Home Home Production of Recombinant Proteins in a Soluble Form in E.coli

Production of Recombinant Proteins in a Soluble Form in E.coli

Published on August 16, 2012 by in Home

Proteins are an essential part of nutrition, medicine, and biochemistry. Modern technology has allowed producing recombinant proteins in large quantities for research and therapeutic use. One of the most common expression systems for protein production is E. coli. However, when heterologous (non-bacterial) proteins are expressed in bacteria, often a produced protein is found in “inclusion bodies,” misfolded or improperly formed protein, as opposed to properly formed, soluble protein. While recovery of a biologically-active protein from inclusion bodies is feasible through refolding, protein expression in a soluble form is still highly desirable.  Thus, efforts for optimization of soluble expression in bacteria are an important part of protein production project.

The following methods had been used to improve recombinant protein solubility in E.coli:

1- Expression of a protein in a truncated form.

Often large heterologous proteins are difficult to express in E.coli, as they are easily denatured or made insoluble. Thus, the expression of a smaller part of the selected protein can improve solubility.


2 – Reduction of the protein synthesis rate.

The rate can be slowed by lowering the growth temperature or the inducer concentration, as well as through the use of a weaker promoter, DNA which initiates transcription of a protein or gene.


3 – Alteration of the growth environment.

The regulation of pH fluctuations with a buffer and the addition of co-factors, which allow for protein folding/stability, are common methods. Increasing osmotic pressure through the use of polyols and sucrose allows for the accumulation of compatible solutes in the cells, which stabilize protein structures, allows for more soluble protein to be produced as well.


4 – Co-expression of a target protein with molecular chaperones.

Chaperones assist with folding and assembly during protein synthesis. They can significantly improve protein folding within the cells. However, the level of chaperone expression needs to be varied for optimal production.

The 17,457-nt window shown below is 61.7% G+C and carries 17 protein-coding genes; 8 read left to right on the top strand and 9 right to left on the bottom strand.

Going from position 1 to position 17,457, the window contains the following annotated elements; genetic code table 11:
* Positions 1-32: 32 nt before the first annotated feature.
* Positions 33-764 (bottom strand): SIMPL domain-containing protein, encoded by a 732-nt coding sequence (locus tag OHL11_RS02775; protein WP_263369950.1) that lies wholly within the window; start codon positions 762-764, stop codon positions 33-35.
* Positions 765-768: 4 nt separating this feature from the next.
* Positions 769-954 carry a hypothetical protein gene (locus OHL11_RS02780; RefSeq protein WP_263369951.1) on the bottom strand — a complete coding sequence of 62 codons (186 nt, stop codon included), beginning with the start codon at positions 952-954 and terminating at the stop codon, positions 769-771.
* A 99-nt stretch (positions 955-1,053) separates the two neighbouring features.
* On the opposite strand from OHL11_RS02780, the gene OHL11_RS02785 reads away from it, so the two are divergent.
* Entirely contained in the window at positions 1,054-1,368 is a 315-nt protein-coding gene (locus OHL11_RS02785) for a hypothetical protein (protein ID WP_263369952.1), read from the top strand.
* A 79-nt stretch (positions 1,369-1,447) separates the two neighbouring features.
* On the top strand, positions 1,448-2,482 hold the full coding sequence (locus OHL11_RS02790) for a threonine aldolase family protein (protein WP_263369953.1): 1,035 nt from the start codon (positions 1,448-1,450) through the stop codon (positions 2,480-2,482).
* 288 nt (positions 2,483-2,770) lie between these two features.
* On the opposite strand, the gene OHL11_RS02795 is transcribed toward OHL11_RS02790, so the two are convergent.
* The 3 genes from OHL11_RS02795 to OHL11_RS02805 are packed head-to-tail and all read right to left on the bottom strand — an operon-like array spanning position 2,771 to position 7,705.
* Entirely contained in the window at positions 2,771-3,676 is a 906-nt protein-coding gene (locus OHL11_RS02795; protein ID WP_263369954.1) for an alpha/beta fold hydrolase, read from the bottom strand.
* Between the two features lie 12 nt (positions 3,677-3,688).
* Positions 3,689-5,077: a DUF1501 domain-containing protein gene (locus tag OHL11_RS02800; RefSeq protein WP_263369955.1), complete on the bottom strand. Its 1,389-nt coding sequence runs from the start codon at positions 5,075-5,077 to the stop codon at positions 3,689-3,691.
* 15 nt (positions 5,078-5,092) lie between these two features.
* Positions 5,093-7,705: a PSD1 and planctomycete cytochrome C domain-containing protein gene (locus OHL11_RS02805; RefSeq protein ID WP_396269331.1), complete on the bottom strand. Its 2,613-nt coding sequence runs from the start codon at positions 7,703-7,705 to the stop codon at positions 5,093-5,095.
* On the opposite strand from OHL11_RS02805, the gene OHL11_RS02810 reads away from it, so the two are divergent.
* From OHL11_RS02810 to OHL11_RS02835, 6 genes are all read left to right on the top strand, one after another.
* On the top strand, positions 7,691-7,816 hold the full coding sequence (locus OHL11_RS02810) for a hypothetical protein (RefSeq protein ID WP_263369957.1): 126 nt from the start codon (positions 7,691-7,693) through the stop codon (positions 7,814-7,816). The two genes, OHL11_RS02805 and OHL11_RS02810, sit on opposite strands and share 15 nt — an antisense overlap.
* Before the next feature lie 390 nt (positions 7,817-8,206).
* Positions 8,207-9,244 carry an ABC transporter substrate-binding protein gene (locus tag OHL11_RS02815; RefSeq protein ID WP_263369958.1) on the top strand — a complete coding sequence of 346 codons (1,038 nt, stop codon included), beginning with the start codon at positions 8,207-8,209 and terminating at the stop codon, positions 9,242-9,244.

5 – Protein expression in the periplasm or “inner wall zone.”

This allows for the formation of disulfide bonds, which are necessary for disulfide bond containing protein. However, such expression can result in lower yields, while some expressed protein can still be present in the cytoplasm and cytoplasmic membrane.


6 – Addition of purification tags or fusion proteins to expression

The use of purification tags allow for improved solubility and the promotion of proper protein folding. However, to prevent poor yields or damage to the protein these tags must be removed after expression. “Affinity tags” are the most commonly used, consisting of a small amino acid sequence, but larger “solubility-enhancing” tags are more effective for improving the solubility of proteins that are harder to express. Fusion proteins allow for the combination of peptides, and are often naturally found on the target protein. They can facilitate protein solubility, detection, and purification. Fusion proteins can also be used as a “tag,” to direct protein to a specific part of the cell.


Overall, there are many factors that affect protein solubility. The presence of certain amino acids, the type of bacterial host used for expression, and the growth environment in general can all influence protein soluble expression in E.coli. Depending on the nature of a target protein and its final application requirements, the above listed methods can allow for more soluble protein to be expressed.


ARVYS Proteins offers high-quality protein services in the area of bacterial protein expression including the generation of expression constructs in a specified vector, expression host selection, expression screening for multiple protein variants, and optimization of expression conditions.

 Share on Facebook Share on Twitter Share on Reddit Share on LinkedIn
No Comments  comments 

Leave a Reply

Your email address will not be published. Required fields are marked *


You may use these HTML tags and attributes: <a href="" title=""> <abbr title=""> <acronym title=""> <b> <blockquote cite=""> <cite> <code> <del datetime=""> <em> <i> <q cite=""> <strike> <strong>